But like the best hotels I’ve found in Italy, it’s the people who give me a reason to return – I want to minimize the unknown when I travel, and maximize my known level of comfort, convenience, connectedness (the wifi here is excellent), good food and good times. Garda Bike Hotel scores high on all points, and it’s plain to see why they have a high return rate for clients from all over Europe, and more from North America as riders on our side of the pond discover this hotel and the cycling in the region.
Through this front door some of the best wines are made
Unbeknownst to me, Nicola had arranged for us to visit two wineries on our 75km afternoon jaunt. I’ve come to trust his guidance, so I knew they’d be good stops. In addition to running many of the daily operations at the hotel, Nicola also joins guests on rides as much as he can – which usually ends up at 5-6 times a week. His nickname is “Il Locomotivo” – which is obvious as he sits on the front and churns out a steady 28-30km pace.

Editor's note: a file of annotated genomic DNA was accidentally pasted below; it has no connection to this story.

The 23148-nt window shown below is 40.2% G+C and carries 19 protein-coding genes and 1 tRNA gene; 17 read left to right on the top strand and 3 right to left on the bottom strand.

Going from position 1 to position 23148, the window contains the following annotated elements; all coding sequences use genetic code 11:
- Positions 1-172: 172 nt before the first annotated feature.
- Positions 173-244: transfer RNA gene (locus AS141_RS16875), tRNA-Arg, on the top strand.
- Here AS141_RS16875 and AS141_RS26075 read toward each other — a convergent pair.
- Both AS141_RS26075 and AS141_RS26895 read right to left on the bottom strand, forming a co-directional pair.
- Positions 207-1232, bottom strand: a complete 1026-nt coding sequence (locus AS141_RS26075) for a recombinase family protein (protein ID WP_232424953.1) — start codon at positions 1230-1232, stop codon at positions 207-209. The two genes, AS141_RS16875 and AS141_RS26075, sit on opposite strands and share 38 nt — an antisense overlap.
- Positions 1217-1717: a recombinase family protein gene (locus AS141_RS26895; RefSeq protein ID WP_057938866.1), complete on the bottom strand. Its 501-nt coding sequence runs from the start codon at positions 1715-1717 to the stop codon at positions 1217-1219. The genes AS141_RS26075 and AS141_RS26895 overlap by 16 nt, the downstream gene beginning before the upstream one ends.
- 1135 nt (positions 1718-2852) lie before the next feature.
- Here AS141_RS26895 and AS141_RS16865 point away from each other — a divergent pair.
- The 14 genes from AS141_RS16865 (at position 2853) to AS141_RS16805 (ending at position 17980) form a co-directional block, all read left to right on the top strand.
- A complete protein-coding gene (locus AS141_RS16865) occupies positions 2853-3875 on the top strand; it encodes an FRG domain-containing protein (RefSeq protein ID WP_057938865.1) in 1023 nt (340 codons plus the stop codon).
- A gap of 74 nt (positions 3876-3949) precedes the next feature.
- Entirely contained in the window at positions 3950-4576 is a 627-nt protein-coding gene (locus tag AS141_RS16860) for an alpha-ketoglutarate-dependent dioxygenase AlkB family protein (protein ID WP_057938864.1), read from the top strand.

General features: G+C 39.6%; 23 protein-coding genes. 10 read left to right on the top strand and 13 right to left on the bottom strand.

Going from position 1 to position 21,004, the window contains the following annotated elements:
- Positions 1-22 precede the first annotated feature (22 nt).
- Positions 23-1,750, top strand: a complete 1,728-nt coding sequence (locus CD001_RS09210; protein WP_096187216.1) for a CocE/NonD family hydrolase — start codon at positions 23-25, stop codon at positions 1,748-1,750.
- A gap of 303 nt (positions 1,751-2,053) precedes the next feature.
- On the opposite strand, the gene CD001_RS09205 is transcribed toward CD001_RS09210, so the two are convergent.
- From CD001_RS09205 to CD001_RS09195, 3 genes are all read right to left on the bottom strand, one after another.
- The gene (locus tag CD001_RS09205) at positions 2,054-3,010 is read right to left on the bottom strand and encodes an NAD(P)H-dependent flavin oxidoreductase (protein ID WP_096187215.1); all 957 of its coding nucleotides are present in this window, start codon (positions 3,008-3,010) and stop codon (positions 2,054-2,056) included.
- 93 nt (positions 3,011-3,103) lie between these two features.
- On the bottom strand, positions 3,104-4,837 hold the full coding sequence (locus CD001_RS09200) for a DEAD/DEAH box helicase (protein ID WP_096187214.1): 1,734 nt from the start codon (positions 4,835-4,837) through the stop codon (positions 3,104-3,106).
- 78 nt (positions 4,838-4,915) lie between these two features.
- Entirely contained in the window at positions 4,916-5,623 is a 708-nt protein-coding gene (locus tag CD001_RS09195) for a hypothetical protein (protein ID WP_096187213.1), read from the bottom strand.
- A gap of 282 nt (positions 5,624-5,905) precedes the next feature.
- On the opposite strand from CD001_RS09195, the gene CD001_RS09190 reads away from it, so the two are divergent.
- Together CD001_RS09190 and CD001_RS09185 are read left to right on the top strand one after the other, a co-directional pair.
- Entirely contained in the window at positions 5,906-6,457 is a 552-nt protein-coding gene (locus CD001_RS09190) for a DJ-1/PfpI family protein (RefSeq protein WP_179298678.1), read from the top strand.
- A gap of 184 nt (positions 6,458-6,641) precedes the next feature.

After a leisurely ride across quieter roads and bike paths (the kind only known to locals), we crested a small climb which gave us a sweeping view across a valley to the next set of hills – and our first stop of the day. The climbs were short – maybe 2-3 km long and an easy 4-6% grade – perfect for my late season form (or lack thereof), and even though we were surrounded by farms, towns, and vineyards – traffic was almost non-existent.
The Santa Maria Valverde estate
As we descended from Marano past fields of grapevines to a stone farmhouse I recognized from our ride here a couple years ago, Nico pointed this out as our first stop – the Santa Maria Valverde winery. We were greeted by Ilaria – part of the famed Campagnola wine family (she showed me a photo of the family display from the 1926 wine fair in Verona.) Now – as much as I love negronis (you all know what I’m talking about), I also love good Italian wine. And as excited as I was to be making this stop, Ilaria seemed even more excited to be hosting us.